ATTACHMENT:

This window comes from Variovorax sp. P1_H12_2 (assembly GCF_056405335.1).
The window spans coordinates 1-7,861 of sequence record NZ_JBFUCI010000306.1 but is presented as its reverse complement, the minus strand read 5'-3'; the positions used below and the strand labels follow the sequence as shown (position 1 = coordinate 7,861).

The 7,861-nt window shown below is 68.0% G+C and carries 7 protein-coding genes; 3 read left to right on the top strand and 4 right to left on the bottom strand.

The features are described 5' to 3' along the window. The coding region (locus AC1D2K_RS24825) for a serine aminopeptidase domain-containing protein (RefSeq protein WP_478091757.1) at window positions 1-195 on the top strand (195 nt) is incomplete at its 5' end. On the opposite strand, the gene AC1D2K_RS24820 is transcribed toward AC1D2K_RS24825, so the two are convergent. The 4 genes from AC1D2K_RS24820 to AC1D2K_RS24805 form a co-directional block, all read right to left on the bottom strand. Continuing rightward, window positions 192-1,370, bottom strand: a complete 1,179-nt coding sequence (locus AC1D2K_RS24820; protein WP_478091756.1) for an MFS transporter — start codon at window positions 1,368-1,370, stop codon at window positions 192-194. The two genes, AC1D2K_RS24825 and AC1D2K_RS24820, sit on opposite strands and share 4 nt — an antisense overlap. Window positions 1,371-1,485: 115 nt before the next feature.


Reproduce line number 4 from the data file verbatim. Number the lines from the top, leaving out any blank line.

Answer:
The features are described 5' to 3' along the window. The coding region (locus AC1D2K_RS24825) for a serine aminopeptidase domain-containing protein (RefSeq protein WP_478091757.1) at window positions 1-195 on the top strand (195 nt) is incomplete at its 5' end. On the opposite strand, the gene AC1D2K_RS24820 is transcribed toward AC1D2K_RS24825, so the two are convergent. The 4 genes from AC1D2K_RS24820 to AC1D2K_RS24805 form a co-directional block, all read right to left on the bottom strand. Continuing rightward, window positions 192-1,370, bottom strand: a complete 1,179-nt coding sequence (locus AC1D2K_RS24820; protein WP_478091756.1) for an MFS transporter — start codon at window positions 1,368-1,370, stop codon at window positions 192-194. The two genes, AC1D2K_RS24825 and AC1D2K_RS24820, sit on opposite strands and share 4 nt — an antisense overlap. Window positions 1,371-1,485: 115 nt before the next feature.